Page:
The Hijacking of Daoism in the West: how salesmen came to dominate the discourse of the Dao 17 October 2017
Daoism has a relatively short history in the west, with the first English language translation of the Dao De Jing (the major original text of Daoism) being done by Scottish missionary John Chalmers in 1868. Although Daoism has existed as a cultural paradigm, religion, spiritual practice, and philosophy in China for more than 2300 years, the proliferation of Daoism in the west started relatively recently.
Daoism in the west faces several critical problems in its inclusion as one of the great religions of the world in that there is a lack of accurate communication about Daoism occurring outside of its cultural brithplace in China. One of the key problems with the proliferation of Daoism in the west is its use as a means of securing a career by western spiritual seekers, some of whom have spent time studying Daoism in China.
The central idea of Daoism is that it is possible to make spiritual progress through various forms of practice such as meditation, Chinese yoga, and various forms of ceremonial rite. Much like Buddhism, Daoism has a wide variety of meditative disciplines which appeal to many seekers in the west. From early in the twentieth century, the spiritual practices of Daoism were already being considered and brought into discussion by the likes of psychologist Carl Gustav Jung and philosopher Alan Watts.
Unfortunately neither Jung or Watts were able to secure serious training with Daoist adepts, who are notoriously reclusive and who until more recently have been shy about taking on western students. This means that although both scholars attemped to make sense of Daoist concepts, neither were able to get the formal Chinese literary education, or guidance that they would have needed to be able to form a complete picture of what the practice of Daoism entails. Both Jung and Watts dismissed the Daoist religion as a collection of superstitious folk practices and believed that the benefits of Daoism were to be found in various philosophical and spiritual texts of the school.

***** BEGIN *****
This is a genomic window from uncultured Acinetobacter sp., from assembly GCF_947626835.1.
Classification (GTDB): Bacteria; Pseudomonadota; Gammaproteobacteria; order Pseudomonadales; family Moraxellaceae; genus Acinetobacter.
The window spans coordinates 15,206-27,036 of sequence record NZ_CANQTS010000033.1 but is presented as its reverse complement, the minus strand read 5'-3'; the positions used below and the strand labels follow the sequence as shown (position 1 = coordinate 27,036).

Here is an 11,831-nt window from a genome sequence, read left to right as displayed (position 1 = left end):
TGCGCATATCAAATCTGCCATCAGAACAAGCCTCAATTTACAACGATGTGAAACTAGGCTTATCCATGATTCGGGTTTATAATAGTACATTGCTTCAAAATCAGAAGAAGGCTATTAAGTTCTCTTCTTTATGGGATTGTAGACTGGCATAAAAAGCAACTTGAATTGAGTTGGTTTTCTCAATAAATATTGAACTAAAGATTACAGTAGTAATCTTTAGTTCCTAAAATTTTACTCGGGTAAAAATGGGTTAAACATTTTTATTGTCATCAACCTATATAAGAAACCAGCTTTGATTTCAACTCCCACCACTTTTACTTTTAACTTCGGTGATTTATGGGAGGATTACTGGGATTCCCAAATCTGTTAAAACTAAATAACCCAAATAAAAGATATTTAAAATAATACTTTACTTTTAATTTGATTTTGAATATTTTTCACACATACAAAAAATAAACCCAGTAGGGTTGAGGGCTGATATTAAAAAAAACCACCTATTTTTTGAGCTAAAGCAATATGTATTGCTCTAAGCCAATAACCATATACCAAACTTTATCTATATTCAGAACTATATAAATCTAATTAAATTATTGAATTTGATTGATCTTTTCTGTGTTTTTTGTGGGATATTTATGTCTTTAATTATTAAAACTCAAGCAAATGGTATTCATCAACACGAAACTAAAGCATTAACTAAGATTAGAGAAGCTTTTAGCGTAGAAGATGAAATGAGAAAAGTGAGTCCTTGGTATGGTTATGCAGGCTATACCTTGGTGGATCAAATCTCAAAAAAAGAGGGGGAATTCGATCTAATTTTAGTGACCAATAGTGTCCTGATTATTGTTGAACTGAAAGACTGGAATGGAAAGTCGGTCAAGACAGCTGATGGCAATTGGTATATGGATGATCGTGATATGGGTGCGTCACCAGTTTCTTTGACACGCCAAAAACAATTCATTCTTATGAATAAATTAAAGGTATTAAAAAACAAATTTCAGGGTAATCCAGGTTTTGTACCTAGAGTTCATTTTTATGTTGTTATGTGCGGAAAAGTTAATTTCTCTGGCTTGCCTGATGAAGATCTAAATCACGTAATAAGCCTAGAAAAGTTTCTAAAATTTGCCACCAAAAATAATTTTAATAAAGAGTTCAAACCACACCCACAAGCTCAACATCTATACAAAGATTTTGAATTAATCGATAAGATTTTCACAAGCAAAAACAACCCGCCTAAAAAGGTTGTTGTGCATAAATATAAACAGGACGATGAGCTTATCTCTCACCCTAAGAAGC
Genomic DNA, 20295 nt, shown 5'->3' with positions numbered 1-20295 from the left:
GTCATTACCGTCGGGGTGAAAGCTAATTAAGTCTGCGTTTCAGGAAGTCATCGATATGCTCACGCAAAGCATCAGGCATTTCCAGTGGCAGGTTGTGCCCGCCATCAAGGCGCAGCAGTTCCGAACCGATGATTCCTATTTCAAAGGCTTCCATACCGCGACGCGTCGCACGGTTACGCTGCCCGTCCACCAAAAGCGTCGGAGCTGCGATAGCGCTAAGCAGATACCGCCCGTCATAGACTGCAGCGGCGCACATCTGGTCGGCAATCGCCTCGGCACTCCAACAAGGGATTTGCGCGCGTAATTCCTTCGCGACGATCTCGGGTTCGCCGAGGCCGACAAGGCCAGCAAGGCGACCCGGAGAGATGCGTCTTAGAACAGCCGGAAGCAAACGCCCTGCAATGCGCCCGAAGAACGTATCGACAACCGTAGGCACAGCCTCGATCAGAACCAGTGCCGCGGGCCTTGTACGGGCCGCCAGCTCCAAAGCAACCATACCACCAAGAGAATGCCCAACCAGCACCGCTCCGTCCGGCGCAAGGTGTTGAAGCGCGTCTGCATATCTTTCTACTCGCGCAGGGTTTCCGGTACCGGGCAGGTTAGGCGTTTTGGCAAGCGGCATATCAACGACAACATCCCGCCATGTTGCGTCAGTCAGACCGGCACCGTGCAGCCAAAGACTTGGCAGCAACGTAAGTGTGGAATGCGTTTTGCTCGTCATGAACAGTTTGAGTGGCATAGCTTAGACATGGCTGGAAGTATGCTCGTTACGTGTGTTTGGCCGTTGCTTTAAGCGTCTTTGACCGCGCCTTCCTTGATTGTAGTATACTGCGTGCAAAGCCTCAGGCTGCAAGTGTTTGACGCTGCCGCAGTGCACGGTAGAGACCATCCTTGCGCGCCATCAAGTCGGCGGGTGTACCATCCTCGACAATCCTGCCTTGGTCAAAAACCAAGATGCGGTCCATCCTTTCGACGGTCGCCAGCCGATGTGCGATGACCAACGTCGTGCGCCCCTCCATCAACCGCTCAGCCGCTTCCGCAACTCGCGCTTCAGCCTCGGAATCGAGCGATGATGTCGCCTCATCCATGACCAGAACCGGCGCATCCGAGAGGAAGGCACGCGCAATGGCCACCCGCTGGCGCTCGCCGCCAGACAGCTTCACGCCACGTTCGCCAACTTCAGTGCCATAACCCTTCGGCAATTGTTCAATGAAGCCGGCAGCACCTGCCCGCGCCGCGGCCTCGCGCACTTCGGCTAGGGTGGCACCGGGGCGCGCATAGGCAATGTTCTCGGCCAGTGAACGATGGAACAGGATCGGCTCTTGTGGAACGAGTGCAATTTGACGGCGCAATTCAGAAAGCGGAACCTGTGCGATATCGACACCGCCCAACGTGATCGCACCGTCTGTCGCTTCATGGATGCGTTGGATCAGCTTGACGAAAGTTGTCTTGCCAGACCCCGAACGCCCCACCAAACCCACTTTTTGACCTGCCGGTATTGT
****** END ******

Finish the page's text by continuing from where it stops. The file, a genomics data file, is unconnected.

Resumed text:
Unfortunately, cultural development is often predicated more on word of mouth than truth, and for many years, people who are interested in Daoism in the west have been prone to believe in the half truths forwarded by Watts, Jung and similar famous academics who dabbled in Eastern philosophy. The fact of the matter is that ideas such as philosophy and religion are fairly new concepts in China, and during the early, mid, and late stage development of Daoism, there were no terms used to define separate philosophical and religious aspects of the school. Daoism is a cultural system which is not predicated on the reductive or materialist paradigms of western modernity, it is a broad set of Chinese cultural concepts which affect all areas of Chinese culture, from day to day life, to spirituality, to governence.
The separation of philosophical and religious ideas in Daoism came about as a result of the Chinese modernist movement of the early twentieth century, in which ideas of philosophy were imported to China from the west, and at which time many modernist Chinese thinkers, seeking to separate themselves from the China of antiquity, began to speak of Chinese thought in terms of its distinction with Chinese folk religious practices.
This separation of categories into a modern secular and ancient religious world views is a legitimate study, but must be recognized to be a product of modernity.
During Daoist antiquity, there was simply no idea of the serapation of Daoism into individual axiomatic categories. Rather, the most predominant way of thinking about Daoism historically has been in the separation of individual schools of thought, of which thee are many. This means that ancient Daoism tended to be defined by what the practitioners of a certain sect, or order believed, rather than whether the sect was devoted to philosophy or religion. This means that the metaphysic of Daoism have always been expressed in spiritual, rather than empirical terms.
It also means that the major function of daoist thought is always geared toward self cultivation via various forms of spiritual exercise such as meditation, abstinence, recital of religious texts and so on. The commonality between all major Daoist schools is the academic rigour with which Daoist texts are read, analyzed, and practiced. In this sense, Daoism has many commonalities with the structure of traditional western religions such as Catholocism, which also has many orders and relies on the dedication of its academics to read, interpret, and disseminate its ideas.